Iodine's primary role is to keep the thyroid gland healthy and manufacturing sufficient thyroxine, a hormone that is needed throughout the body. About 50 to 60 percent of the body's iodine is stored in the thyroid gland, the rest is distributed throughout the body, especially in ovaries, breast and prostate tissue, muscles, and blood. Iodine plays an important role in many of the body's functions.
Thyroid hormones control proper body metabolism that can influence energy production and body temperature. Thyroid function influences the adrenal glands, reproduction, nerve and muscle function, cellular oxygen use, the health of hair, skin, and bones and the breakdown of fats and proteins.
Women require higher iodine amounts during periods of puberty and pregnancy.
Insufficient iodine can lead to symptoms such as fatigue, dry skin, increased blood fats, brain fog, bowel irregularity, hoarseness, and delayed reflexes. Iodine is a very effective heavy metal detoxifer of mercury, lead, cadmium, aluminum and bromide.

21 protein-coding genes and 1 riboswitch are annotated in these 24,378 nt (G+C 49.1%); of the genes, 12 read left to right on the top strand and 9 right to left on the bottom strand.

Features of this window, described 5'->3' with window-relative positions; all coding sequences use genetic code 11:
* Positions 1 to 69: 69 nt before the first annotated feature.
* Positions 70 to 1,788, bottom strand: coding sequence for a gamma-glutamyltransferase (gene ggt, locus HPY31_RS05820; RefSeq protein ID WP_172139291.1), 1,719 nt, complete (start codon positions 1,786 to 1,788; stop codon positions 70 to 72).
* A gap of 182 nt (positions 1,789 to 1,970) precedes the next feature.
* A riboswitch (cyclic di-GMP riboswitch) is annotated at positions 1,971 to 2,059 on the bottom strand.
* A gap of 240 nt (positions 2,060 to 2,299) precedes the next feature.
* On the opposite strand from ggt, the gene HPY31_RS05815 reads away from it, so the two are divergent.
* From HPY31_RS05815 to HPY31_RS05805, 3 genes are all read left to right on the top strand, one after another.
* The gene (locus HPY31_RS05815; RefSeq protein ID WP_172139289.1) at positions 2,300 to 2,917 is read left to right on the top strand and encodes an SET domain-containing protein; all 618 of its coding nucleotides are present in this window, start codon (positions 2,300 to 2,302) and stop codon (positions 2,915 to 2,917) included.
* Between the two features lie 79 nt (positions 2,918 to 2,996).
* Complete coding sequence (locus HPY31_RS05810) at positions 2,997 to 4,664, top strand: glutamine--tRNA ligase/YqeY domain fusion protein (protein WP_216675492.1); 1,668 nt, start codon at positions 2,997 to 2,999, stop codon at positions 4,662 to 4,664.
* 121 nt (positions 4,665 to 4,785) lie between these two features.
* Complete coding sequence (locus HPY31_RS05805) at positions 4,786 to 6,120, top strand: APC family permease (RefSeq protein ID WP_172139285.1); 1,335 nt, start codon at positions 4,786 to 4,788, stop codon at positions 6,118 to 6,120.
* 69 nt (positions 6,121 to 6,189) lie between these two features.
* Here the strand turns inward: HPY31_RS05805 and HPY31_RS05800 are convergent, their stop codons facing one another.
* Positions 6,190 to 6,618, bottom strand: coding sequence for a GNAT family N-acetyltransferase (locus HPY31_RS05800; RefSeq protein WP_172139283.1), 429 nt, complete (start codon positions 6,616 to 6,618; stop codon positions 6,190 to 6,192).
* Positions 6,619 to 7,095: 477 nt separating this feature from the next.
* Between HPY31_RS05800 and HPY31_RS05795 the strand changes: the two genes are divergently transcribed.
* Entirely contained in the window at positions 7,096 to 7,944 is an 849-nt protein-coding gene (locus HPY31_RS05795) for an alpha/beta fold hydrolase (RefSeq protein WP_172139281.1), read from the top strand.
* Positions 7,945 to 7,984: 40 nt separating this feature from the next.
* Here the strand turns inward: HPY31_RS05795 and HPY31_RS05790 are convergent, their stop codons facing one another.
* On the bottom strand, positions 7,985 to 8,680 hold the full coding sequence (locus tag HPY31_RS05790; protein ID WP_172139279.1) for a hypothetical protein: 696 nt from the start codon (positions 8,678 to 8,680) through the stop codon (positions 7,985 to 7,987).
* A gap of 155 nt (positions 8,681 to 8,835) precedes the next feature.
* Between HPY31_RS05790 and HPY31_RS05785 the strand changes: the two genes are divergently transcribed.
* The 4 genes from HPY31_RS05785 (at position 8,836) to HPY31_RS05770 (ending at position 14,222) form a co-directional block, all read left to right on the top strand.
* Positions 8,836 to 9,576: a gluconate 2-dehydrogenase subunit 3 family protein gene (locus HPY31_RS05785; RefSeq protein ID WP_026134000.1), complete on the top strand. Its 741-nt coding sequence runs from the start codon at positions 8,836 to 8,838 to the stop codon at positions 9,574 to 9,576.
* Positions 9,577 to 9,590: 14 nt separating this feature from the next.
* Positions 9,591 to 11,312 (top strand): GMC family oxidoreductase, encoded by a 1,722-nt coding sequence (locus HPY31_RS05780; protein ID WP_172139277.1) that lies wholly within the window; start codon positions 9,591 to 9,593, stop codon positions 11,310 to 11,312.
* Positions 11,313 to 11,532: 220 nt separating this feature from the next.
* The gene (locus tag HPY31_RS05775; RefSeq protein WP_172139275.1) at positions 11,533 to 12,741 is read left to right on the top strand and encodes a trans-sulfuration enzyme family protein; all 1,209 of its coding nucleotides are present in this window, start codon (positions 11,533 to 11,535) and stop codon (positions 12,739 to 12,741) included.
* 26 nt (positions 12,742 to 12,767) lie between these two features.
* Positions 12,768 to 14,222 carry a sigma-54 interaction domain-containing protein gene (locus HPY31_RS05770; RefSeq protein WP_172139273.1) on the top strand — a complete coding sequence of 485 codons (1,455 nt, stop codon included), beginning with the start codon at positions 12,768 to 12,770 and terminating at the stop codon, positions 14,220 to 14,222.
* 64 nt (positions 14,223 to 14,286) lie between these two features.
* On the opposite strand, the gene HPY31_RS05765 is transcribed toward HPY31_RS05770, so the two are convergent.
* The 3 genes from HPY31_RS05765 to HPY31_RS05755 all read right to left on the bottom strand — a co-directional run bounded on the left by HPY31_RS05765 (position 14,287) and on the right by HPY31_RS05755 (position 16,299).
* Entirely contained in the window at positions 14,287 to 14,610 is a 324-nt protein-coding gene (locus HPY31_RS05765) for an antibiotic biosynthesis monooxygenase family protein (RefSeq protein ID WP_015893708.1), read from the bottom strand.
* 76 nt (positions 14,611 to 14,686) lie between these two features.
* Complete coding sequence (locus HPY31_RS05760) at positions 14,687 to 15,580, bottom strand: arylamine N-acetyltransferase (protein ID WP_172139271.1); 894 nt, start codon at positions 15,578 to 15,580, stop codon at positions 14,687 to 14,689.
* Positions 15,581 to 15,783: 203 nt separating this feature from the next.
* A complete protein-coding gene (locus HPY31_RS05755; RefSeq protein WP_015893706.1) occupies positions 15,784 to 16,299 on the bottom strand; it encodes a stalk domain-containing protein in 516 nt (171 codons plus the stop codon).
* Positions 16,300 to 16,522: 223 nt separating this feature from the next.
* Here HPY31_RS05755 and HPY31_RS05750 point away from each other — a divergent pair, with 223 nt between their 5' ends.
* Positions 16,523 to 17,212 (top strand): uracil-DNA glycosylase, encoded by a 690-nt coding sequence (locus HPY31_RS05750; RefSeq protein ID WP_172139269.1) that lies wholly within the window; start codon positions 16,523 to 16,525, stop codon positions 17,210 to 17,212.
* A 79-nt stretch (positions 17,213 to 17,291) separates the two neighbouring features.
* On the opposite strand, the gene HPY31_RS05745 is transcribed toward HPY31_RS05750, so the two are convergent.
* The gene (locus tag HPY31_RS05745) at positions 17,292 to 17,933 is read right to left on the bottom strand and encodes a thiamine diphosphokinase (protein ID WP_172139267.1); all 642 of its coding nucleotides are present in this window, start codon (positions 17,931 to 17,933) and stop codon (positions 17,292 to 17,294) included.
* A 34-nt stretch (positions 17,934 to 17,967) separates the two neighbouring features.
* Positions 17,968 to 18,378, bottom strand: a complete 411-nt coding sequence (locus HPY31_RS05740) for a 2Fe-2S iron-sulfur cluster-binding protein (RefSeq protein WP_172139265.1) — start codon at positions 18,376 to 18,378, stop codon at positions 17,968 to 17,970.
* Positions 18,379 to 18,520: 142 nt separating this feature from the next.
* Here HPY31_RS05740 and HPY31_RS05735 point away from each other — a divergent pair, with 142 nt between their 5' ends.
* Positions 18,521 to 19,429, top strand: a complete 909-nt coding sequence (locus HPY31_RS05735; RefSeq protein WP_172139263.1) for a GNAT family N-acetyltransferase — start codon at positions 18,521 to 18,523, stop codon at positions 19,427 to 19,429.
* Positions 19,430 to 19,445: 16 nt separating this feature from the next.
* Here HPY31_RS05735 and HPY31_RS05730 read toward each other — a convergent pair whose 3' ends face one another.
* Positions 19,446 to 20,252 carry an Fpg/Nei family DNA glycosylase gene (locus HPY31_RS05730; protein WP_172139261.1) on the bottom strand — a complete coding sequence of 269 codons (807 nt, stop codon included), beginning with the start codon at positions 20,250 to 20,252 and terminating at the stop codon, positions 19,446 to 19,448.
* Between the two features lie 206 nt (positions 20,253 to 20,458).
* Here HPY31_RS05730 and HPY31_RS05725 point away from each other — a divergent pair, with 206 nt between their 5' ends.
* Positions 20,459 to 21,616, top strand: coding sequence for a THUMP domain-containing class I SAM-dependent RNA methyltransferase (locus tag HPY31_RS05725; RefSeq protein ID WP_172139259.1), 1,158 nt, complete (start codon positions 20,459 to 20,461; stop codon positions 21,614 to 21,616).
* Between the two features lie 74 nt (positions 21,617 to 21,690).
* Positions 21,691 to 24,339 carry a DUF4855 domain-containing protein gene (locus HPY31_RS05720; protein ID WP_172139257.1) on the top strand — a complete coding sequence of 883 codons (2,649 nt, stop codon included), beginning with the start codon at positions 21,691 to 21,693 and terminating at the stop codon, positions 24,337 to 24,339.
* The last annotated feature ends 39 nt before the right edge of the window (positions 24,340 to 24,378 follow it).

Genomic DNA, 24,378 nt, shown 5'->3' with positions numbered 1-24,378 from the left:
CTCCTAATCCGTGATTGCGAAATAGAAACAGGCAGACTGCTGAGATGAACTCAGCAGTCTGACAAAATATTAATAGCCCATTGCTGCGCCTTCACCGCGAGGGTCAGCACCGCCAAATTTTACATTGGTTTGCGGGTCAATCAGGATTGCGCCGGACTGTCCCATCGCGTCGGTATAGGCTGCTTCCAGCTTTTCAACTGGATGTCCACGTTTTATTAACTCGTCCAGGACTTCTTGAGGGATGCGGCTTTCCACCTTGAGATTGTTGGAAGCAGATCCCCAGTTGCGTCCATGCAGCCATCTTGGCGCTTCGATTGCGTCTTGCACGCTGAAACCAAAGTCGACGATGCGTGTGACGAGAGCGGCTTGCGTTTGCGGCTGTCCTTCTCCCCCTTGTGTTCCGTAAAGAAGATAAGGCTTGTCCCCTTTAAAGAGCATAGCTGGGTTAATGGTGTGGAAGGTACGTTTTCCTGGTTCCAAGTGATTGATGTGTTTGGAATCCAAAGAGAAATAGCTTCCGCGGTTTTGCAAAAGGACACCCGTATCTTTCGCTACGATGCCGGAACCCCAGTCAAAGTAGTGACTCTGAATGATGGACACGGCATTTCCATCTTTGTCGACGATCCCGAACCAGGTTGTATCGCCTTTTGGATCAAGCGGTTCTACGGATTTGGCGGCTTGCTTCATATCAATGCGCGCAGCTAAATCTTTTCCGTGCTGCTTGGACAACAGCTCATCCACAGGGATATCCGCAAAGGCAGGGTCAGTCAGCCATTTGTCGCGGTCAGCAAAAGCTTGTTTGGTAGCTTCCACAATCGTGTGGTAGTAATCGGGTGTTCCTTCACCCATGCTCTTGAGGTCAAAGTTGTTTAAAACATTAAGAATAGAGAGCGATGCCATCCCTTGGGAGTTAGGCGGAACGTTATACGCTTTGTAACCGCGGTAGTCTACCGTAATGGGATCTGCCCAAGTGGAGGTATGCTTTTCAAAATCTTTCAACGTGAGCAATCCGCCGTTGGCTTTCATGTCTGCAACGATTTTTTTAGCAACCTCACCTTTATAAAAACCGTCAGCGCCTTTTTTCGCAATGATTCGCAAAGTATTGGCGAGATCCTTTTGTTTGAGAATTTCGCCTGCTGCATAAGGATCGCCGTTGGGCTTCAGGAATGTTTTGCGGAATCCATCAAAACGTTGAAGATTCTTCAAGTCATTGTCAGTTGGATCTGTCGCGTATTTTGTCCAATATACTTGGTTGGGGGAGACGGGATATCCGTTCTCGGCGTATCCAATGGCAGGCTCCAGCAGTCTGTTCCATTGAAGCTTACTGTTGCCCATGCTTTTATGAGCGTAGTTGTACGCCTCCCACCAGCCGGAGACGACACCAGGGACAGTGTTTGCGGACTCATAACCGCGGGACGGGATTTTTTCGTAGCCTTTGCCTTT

Symptoms of Deficiency
Some of the symptoms of deficiency include; cold hands and feet, no energy, sleeping all the time, brittle hair, unable to concentrate, and heavy periods. When iodine is deficient, the thyroid gland enlarges, forming a goiter, as it attempts to capture more iodine for the production of thyroid hormones. Iodine deficiency causes the same symptoms as an underactive thyroid gland (hypothyroidism). The diagnosis of iodine deficiency is based on tests indicating low levels of iodine and thyroid hormones or a high level of thyroid-stimulating hormone (TSH) or on the presence of a goiter (only in adults).
2 or more drops in 8 oz glass of juice or water daily or as directed by your health care provider.
sugars, starch, artificial flavors, colors, preservatives or animal by-products.